“It’s been my calling and privilege of a lifetime to serve and lead Holy Angels and care for and love our children and adults who are differently able with delicate medical conditions. Holy Angels will continue to be a part of my life and my passion and I look forward to a bright future with our committed staff and the capable leadership of Kerri Massey,” said Moody.
Moody has served as a visionary force, guiding Holy Angels through significant growth and development. She has dedicated herself, entirely, to Holy Angels and its mission. Her professional career has been to create a place of “loving, living and learning for the differently able”.
Moody has led Holy Angels through National Accreditation (CARF-Commission on Accreditation of Rehabilitation Facilities) and significant growth and expansion of programs and services to provide additional opportunities to improve the overall quality of life for the residents.  Before Moody arrived, Holy Angels was just a single building – the Morrow Center. Now, the nonprofit encompasses 17 buildings, including four business enterprises. Moody was instrumental in starting Cherubs Café 25 years ago to allow some residents the opportunity to have meaningful employment. Holy Angels added the Cotton Candy Factory and Bliss Gallery in recent years to downtown Belmont along with Spruced Goose Café in McAdenville. Holy Angels is internationally recognized for some of its innovative programming and services specializing in comprehensive medical and developmental programs including:  medical and educational services, horticulture therapy, music, art, snoezelen rooms and Camp Hope.
“As I reflect on my 40 years at Holy Angels, for me it has always been about service and making a difference.  With the dedication and commitment of compassionate, caring staff, I believe together we have made a difference in the lives of the children, adults and families we serve at Holy Angels; in the organizations and projects I have supported – be it higher education, accessible recreational parks and playgrounds, the business community or encouraging and supporting young leaders,” said Moody.
The list of awards and accomplishments for Moody is long. In 2020, she was given the North Carolina Order of the Long Leaf Pine award, the highest honor given by the governor to those who have made significant contributions to the state.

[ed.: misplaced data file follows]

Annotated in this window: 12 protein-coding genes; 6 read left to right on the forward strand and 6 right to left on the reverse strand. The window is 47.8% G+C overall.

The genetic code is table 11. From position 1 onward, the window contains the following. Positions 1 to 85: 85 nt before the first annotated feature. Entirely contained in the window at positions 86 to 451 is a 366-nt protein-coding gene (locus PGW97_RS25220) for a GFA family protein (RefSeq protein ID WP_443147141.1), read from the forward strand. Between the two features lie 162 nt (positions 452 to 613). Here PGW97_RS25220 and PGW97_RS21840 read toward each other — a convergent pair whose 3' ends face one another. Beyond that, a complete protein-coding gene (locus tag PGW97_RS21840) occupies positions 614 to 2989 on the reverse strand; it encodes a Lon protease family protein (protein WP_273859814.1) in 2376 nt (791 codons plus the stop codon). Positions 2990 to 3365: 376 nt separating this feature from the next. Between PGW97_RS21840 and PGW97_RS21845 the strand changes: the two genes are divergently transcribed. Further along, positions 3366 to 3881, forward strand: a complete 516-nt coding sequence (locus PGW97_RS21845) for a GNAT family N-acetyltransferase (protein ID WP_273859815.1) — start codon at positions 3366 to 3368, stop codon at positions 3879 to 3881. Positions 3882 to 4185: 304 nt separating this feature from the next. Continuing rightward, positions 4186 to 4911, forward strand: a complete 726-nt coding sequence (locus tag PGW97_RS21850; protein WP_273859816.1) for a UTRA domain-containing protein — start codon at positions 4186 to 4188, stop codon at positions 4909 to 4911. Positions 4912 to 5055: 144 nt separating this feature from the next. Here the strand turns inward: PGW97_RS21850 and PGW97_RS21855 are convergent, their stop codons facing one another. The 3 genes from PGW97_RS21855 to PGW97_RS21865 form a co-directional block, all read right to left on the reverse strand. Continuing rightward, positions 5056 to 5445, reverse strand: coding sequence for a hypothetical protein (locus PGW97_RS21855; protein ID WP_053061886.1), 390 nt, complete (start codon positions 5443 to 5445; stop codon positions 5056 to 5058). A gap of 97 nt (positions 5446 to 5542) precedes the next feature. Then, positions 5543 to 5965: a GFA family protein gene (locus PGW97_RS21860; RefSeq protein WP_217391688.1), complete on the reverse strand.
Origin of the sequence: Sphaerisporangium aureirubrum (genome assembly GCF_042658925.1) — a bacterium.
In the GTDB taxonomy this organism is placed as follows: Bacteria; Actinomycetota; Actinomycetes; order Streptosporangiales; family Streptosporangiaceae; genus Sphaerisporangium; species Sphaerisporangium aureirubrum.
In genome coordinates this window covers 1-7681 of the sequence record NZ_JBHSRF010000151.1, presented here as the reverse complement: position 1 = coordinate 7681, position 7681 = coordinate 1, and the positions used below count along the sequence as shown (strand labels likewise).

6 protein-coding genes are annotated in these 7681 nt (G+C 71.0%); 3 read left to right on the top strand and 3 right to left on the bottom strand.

“It would take days to detail how much Regina has truly impacted Holy Angels, our differently able residents and the greater community. Her dedication and compassion have exceeded every expectation,” said Holy Angels Board of Directors Chair Hans Lengers.
Moody will maintain an office on campus and serve as the nonprofit’s president in a part time capacity. She will use her experience and expertise in fundraising, marketing, public relations, special projects and Holy Angels business enterprises toward the organization’s continued growth, including a large-scale anticipated campus expansion in 2023.  As a leader in the community, she will continue to have a presence on various boards and committees.
This change in leadership makes way for Kerri Massey, a 24 year member of Holy Angels’ leadership team, to assume the role of CEO beginning July 1.
“I have the utmost faith in Kerri as she takes the reins and responsibilities of CEO. She’s already shown an immense passion for Holy Angels in her decades of service. I know that enthusiasm will carry into her CEO leadership,” said Moody.
For anyone who would like to learn more about Holy Angels or support the nonprofit, please go to www.HolyAngelsNC.org.
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Belmont mayor Charles Martin addressing the crowd at Sunday’s Memorial Day event in Greenwood Cemetery. Photo by Alan Hodge

Memorial Day remembered in Belmont

By Alan Hodge
alan@cfmedia.info

Snow white clouds and an azure sky formed the perfect backdrop for the dozens of American flags that fluttered in the breeze Sunday afternoon during Belmont’s annual Memorial Day event at Greenwood Cemetery. The ceremony was organized by Auten-Stowe American Legion Post 144.
A large crowd of folks gathered in the cool shade of a huge oak tree to recall those who served in our nation’s military and especially those who were lost in the line of duty.
Belmont mayor Charles Martin stepped up to the microphone and welcomed everyone.
“It is important to remember our veterans,” Martin, a U.S. Navy veteran, said. “Especially those who didn’t make it.”
The South Point High Naval JROTC smartly presented the colors. Boy Scout Troop 56 Eagle Scout Jesse Whaley led the Pledge of Allegiance. Post 144 member Larry Norwood performed the POW/MIA ceremony as he has done many times in the past.
Post 144’s new commander, Pat Chaparro, the first female commander in Post 144’s 100-year history, spoke to the dozens of event attendees.
“I am very proud to be here today,” she said. “Thanks for remembering our veterans.”
Keynote speaker was Pastor John Ray from Woodlawn Baptist Church in Charlotte. Ray told the story of his uncle who was wounded on D-Day in WWII and how he suffered physical and emotional trauma from the ordeal. Ray also recounted the tragic loss of the 13 American service members during the Afghanistan pullout several months ago.